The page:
A new molecular motor created by a team of researchers from the Purdue University is made entirely of DNA. This miniature DNA motor also successfully demonstrated its motoring capabilities by transporting a nanoparticle across the length of a carbon nanotube.
Biological molecular motors available in nature are generally made of proteins and their performance is crucial to the functioning of cells. These naturally occurring molecular motors inside biological entities are fast and efficient, unlike their synthetic counterparts. Unlike synthetic molecular motors, these biological motors can’t be controlled and they won’t function outside biological environments either. In this research conducted by a team of researchers from the mechanical engineering and chemistry departments of the university have used DNA to create a synthetic molecular motor. This motor has two components; a core and a pair of arms made of an enzyme and DNA respectively.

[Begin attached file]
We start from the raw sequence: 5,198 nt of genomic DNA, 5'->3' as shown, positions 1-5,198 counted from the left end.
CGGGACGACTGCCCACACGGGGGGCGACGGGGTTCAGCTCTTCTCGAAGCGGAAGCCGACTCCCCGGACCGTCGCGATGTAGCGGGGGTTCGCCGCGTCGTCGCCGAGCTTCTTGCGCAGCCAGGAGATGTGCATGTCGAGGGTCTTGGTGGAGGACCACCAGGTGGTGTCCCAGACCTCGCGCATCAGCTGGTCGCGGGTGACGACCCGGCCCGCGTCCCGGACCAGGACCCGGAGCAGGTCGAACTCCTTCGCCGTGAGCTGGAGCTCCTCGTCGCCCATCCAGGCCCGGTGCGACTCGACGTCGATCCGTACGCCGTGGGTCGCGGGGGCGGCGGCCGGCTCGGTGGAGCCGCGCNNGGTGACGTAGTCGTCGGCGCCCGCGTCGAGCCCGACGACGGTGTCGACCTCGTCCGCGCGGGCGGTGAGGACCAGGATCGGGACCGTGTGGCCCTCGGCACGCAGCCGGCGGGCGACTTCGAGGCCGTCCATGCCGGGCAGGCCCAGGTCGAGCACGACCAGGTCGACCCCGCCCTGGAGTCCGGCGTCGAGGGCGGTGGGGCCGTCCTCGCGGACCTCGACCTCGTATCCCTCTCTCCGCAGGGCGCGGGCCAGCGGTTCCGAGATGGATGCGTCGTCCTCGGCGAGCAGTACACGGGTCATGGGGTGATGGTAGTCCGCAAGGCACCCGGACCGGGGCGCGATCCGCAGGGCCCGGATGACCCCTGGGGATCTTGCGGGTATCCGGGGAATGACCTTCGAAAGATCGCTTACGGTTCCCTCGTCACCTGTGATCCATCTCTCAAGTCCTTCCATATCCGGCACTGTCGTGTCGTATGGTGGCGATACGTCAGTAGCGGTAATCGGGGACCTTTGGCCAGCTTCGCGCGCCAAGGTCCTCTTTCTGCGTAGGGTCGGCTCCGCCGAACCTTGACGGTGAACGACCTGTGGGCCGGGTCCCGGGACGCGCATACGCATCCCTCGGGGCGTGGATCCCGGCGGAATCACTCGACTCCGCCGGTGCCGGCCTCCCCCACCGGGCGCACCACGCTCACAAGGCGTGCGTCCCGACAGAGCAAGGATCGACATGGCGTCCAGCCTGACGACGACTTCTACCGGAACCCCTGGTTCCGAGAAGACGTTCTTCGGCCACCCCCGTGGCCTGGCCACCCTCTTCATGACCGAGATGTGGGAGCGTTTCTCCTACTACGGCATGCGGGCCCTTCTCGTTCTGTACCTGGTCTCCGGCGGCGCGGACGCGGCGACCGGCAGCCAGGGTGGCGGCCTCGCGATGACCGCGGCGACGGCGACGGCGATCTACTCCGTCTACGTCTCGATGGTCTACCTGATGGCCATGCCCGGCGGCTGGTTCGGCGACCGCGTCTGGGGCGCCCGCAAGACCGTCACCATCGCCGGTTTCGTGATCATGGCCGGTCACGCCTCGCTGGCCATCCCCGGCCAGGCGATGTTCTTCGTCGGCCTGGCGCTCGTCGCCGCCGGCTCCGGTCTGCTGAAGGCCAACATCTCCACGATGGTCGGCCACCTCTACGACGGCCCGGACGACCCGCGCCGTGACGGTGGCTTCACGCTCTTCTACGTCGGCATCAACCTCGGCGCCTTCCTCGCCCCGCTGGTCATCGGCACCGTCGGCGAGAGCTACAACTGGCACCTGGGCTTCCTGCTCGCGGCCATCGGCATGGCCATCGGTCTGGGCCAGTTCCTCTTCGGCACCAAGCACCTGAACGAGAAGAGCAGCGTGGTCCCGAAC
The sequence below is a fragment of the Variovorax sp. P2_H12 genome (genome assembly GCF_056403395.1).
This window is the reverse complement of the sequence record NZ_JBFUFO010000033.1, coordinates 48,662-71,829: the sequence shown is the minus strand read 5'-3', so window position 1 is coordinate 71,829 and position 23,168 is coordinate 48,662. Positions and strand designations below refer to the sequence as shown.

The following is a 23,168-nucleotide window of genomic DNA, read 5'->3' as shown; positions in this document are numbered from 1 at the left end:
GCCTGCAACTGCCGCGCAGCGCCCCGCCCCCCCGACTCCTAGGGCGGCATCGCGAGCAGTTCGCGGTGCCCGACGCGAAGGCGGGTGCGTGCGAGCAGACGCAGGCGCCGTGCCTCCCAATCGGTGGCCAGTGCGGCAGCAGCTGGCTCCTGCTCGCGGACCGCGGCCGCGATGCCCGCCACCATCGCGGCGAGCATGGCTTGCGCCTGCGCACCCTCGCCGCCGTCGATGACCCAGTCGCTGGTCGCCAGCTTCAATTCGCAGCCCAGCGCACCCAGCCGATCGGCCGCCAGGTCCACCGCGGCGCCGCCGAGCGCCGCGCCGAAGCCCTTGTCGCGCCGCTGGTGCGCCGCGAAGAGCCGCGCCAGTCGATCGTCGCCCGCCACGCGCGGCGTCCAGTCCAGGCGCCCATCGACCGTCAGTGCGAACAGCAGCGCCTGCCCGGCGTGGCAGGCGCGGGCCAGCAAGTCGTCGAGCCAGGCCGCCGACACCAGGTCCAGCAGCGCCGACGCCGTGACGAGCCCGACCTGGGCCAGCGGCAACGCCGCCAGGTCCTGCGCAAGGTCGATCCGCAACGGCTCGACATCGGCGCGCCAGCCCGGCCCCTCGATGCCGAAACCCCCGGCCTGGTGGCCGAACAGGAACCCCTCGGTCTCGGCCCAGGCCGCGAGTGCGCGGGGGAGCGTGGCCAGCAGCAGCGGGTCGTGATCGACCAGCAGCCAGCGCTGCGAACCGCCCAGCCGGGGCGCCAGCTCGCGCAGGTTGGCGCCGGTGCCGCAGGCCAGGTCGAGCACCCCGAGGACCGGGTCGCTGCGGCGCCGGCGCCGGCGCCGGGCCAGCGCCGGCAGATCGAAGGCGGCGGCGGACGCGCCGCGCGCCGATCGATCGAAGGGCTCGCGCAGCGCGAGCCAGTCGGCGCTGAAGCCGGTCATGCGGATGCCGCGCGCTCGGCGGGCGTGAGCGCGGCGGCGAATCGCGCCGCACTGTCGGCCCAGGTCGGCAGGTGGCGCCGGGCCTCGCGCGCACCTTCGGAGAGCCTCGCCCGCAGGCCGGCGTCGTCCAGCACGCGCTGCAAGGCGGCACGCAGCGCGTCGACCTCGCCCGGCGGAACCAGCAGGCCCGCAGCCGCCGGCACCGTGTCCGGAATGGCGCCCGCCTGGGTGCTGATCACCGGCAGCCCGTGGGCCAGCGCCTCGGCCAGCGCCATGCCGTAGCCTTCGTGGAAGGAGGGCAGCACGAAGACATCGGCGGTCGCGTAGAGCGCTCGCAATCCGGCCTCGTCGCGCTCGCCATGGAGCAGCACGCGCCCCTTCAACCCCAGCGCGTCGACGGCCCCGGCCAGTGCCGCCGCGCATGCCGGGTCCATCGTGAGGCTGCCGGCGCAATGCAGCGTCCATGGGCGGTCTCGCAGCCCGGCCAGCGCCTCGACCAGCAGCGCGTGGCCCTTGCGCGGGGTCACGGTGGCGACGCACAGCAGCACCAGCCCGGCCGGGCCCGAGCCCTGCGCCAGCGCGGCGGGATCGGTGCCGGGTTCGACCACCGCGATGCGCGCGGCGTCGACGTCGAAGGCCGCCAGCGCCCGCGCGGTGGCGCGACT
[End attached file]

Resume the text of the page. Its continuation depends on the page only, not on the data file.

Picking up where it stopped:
The DNA molecular motor harnesses chemical energy from RNA molecules coated on the carbon nanotube for motion. The enzyme present in its core cleaves a part of RNA strand which causes the upper DNA arm to move forward to bind to the next RNA strand, and rest of the DNA follows. These steps are repeated, resulting in an autonomous movement of motor till it reaches the end of nanotube. In a demonstration, the motor was used to transport cadmium disulphide nanoparticle of 4nm diameter along the carbon nanotube which was several microns in length.
The DNA motor’s movement was tracked by using a combination of two fluorescent imaging systems, in visible and near infrared spectrum as the nanoparticles are fluorescent in visible light and nanotubes in near infrared. The research paper can be read on the journal Nature Nanotechnology.
Source: Purdue University